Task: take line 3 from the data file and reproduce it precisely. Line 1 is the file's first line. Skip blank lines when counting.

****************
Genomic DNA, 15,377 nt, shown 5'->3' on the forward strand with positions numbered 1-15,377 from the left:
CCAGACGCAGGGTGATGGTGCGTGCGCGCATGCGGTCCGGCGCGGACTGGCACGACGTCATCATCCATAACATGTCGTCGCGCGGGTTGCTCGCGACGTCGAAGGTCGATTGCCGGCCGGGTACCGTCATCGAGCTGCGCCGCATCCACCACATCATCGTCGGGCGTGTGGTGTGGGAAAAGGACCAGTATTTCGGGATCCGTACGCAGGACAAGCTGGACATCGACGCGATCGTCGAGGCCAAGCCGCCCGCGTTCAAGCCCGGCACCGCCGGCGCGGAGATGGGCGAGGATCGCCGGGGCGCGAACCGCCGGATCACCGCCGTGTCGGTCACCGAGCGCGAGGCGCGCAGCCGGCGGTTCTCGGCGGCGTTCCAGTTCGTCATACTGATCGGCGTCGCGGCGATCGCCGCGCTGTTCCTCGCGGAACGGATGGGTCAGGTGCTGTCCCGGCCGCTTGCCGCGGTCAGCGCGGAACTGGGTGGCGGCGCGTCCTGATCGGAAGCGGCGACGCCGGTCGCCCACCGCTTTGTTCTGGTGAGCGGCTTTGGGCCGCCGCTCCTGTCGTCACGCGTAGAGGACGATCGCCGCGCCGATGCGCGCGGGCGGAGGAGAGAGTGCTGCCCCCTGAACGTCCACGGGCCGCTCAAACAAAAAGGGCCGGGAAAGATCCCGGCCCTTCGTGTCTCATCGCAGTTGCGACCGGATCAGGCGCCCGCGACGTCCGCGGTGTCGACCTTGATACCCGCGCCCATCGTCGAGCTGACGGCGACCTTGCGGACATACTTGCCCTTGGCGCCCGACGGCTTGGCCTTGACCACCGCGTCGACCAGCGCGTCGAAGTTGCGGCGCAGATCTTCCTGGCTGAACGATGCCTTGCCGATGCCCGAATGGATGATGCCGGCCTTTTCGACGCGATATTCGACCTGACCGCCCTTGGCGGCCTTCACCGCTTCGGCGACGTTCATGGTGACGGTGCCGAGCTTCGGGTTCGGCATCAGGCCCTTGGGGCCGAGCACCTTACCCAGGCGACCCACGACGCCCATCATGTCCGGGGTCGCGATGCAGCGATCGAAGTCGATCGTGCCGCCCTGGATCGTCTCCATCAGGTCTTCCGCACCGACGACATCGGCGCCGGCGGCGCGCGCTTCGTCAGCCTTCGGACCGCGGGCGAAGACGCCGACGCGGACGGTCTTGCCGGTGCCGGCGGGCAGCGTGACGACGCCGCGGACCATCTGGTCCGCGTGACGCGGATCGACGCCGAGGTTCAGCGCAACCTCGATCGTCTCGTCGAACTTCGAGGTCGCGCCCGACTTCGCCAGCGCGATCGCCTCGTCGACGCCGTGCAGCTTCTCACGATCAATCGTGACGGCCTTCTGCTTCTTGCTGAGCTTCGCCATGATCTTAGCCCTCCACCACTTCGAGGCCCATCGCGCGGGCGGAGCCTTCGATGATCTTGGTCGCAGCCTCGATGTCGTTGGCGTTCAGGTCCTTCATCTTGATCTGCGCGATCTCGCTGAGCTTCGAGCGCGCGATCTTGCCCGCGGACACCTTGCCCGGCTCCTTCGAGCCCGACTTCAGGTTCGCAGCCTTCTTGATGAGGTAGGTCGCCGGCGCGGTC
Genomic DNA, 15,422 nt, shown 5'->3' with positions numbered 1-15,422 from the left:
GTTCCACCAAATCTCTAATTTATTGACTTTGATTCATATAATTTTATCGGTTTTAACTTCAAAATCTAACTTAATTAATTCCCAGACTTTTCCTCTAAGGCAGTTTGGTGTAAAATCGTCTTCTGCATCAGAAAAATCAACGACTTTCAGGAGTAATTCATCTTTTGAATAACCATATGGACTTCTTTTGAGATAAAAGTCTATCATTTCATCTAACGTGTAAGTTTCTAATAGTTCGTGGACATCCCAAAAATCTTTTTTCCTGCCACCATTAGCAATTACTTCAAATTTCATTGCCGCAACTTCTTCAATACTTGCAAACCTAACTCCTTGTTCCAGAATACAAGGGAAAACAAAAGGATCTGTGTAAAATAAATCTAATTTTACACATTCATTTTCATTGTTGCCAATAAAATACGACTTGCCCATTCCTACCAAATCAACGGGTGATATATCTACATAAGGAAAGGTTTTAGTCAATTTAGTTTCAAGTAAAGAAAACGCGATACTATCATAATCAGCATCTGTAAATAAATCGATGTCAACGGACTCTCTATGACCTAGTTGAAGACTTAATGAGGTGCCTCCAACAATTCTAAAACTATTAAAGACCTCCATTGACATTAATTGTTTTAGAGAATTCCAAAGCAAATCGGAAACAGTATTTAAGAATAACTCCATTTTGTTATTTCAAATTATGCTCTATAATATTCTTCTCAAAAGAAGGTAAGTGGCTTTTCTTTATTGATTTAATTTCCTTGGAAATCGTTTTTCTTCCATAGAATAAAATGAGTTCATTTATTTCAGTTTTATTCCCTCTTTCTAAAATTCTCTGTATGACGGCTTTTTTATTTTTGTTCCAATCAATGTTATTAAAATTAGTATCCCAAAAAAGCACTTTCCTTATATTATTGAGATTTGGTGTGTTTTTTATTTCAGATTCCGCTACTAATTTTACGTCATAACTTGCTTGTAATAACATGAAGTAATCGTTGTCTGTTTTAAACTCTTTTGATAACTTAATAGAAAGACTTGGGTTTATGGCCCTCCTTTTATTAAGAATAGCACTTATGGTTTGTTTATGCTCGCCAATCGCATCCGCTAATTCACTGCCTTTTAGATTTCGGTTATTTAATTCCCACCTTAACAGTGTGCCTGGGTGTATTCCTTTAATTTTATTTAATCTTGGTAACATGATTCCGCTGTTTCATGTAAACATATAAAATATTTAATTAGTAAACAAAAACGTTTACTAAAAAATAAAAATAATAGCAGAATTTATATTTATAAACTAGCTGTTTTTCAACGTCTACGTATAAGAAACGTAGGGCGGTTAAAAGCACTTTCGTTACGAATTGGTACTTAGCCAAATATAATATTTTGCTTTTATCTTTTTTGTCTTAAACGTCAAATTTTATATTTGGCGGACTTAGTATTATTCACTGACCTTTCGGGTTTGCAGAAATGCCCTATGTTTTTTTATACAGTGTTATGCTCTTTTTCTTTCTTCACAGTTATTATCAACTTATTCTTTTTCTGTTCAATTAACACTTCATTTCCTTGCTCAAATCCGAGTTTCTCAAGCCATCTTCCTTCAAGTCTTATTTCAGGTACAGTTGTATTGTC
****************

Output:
Genomic DNA, 15,422 nt, shown 5'->3' with positions numbered 1-15,422 from the left: